Date of Award


Document Type


Degree Name

Doctor of Philosophy (PhD)

First Advisor

Gil S. Lee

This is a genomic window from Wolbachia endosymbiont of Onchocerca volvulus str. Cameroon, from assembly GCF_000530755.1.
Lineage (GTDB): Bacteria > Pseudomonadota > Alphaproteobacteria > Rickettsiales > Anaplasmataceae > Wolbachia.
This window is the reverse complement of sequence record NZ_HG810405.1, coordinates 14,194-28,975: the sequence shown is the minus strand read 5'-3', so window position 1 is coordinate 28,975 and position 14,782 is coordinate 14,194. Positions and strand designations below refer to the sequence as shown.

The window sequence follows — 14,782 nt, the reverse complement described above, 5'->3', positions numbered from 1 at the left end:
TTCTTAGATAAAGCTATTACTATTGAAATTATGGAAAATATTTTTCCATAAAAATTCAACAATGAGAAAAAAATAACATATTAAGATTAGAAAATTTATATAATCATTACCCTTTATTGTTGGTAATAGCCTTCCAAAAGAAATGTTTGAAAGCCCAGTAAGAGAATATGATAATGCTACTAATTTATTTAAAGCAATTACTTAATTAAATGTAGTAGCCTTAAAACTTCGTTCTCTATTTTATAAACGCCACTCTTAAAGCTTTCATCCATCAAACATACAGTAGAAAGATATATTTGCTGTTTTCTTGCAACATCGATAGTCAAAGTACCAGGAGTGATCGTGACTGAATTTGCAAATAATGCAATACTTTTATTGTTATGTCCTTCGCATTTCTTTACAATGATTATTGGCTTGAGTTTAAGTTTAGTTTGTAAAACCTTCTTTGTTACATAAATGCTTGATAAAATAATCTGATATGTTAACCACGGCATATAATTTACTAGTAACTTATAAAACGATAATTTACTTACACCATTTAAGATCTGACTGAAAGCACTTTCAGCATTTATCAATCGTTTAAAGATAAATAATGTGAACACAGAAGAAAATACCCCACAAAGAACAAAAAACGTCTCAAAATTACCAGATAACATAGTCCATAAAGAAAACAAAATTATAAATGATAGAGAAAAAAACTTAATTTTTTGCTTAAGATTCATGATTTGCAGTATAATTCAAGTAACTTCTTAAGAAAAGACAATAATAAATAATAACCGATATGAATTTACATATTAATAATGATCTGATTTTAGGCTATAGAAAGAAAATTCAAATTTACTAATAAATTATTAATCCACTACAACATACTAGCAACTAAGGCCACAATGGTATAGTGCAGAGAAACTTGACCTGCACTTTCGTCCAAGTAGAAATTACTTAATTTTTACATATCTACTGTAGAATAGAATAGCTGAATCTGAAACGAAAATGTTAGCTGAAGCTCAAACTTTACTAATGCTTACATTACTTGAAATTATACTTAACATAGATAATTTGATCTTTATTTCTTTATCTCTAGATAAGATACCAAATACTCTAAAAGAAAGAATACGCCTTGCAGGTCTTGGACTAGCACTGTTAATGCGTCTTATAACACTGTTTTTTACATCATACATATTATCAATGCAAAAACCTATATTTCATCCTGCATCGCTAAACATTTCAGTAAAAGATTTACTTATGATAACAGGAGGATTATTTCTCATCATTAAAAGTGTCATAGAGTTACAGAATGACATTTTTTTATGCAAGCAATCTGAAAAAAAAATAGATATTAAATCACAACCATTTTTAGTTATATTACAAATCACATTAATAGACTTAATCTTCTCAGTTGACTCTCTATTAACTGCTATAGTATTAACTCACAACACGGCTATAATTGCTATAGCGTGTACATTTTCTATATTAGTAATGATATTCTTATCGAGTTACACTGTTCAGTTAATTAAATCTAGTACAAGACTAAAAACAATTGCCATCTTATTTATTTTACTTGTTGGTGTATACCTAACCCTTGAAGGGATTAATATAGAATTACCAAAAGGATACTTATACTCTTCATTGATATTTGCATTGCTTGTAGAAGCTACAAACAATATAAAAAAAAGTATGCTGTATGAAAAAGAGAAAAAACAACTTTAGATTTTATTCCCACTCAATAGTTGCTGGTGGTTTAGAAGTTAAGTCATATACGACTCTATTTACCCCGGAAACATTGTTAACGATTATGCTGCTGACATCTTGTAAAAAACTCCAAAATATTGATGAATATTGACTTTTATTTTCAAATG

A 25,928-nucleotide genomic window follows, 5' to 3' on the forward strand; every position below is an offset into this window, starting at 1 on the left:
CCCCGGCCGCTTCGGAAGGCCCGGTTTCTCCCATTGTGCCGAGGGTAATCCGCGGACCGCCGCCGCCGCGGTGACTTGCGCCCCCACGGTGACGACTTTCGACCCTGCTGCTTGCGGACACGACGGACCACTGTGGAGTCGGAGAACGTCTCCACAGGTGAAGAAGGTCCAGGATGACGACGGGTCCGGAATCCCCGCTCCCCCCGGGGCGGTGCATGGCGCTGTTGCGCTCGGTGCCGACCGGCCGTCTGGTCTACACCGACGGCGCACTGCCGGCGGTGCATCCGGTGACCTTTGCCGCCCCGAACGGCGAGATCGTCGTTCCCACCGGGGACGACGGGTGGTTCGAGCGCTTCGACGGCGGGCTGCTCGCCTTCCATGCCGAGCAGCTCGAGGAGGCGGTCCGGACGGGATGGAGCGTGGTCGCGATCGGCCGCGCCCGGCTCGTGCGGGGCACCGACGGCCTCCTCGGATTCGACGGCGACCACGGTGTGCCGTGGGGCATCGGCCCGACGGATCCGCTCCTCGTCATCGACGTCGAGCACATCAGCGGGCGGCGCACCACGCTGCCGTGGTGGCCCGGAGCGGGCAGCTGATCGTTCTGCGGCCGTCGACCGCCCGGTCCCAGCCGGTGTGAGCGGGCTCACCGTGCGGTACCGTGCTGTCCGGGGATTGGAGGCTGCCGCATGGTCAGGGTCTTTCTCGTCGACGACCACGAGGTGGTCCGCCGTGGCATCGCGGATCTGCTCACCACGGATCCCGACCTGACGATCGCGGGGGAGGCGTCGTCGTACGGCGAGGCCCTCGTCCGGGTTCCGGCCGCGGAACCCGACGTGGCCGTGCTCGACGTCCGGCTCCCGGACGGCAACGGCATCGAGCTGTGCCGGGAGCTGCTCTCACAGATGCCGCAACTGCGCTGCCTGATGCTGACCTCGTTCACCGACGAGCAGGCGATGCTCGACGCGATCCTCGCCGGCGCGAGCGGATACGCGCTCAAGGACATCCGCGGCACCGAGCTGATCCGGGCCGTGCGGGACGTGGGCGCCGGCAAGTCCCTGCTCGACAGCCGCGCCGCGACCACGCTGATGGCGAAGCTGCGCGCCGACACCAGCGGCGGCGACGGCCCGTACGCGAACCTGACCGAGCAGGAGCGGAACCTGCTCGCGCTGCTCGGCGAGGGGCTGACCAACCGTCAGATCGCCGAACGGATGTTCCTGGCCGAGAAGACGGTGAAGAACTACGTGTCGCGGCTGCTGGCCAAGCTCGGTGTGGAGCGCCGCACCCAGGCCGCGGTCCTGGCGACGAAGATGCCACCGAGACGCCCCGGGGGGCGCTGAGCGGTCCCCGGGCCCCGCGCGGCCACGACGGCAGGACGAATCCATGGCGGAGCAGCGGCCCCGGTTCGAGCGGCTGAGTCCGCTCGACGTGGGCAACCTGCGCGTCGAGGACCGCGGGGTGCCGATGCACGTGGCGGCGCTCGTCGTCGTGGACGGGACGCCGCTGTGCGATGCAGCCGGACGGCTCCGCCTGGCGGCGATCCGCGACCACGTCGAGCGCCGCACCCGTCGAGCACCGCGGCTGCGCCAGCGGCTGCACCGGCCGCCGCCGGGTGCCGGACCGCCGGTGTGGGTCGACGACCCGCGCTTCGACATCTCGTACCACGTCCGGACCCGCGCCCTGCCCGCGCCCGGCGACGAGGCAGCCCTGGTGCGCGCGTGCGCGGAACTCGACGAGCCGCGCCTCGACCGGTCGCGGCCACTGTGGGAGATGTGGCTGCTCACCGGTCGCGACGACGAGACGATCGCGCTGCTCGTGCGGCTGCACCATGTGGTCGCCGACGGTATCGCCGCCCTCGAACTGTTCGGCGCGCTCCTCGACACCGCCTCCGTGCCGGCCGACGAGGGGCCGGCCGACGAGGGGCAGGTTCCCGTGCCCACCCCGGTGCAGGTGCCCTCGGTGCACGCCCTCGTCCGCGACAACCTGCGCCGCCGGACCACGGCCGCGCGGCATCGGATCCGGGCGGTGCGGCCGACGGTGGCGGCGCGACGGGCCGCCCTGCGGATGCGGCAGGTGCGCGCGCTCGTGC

The deposition and characterization of the silicon oxide and fluorinated silicon oxide films, as interlevel dielectrics in microelectronics devices, prepared by plasma enhanced chemical vapor deposition at low substrate temperature using $\rm Si\sb2H\sb6$ as silicon precursor are studied. The film deposition is limited by the mass transport regime, resulting in nearly temperature independent deposition rate. The characteristics for the silicon oxide films deposited at 120$\sp\circ$C show that the film etch rate is comparable to that obtained by TEOS-based PECVD at 400$\sp\circ$C and the leakage current is comparable to that of the films deposited at 350$\sp\circ$C with conventional SiH$\sb4$ precursor. It also shows that the as-deposited silicon oxide films have 9.4% increase in the film density compared to the thermal silicon oxide films, resulting in the Si-O-Si bridging bond angle of 138$\sp\circ$. The post-metallization annealing in forming gas ambient at 400$\sp\circ$C rather than post-deposition annealing at high temperatures in N$\sb2$ is the most effective way to reduce both the oxide charge and interface trap densities, especially for devices fabricated on the native oxide-free surface. For the fluorinated silicon oxide film deposition, the optimum gas flow ratio of CF$\sb4$, as fluorine precursor, to $\rm Si\sb2H\sb6$ is observed to be in the range of 8-10. The films deposited at a flow ratio of 10 give the film a dielectric constant of 4.25 which is 12% lower than 4.88 obtained for the fluorine-free silicon oxide films. The addition of fluorine into Si-O network helps not only in reducing the effective oxide charges to as low as 1/6 of the value for the fluorine-free silicon oxide films, but also improves the breakdown property by significantly reducing early failures, resulting in the average dielectric breakdown field strength of 8.91 MV/cm. These films have a strong potential for the use as interlayer dielectric material making available a low temperature and high quality film deposition process for submicron device fabrication in the microelectronics industry.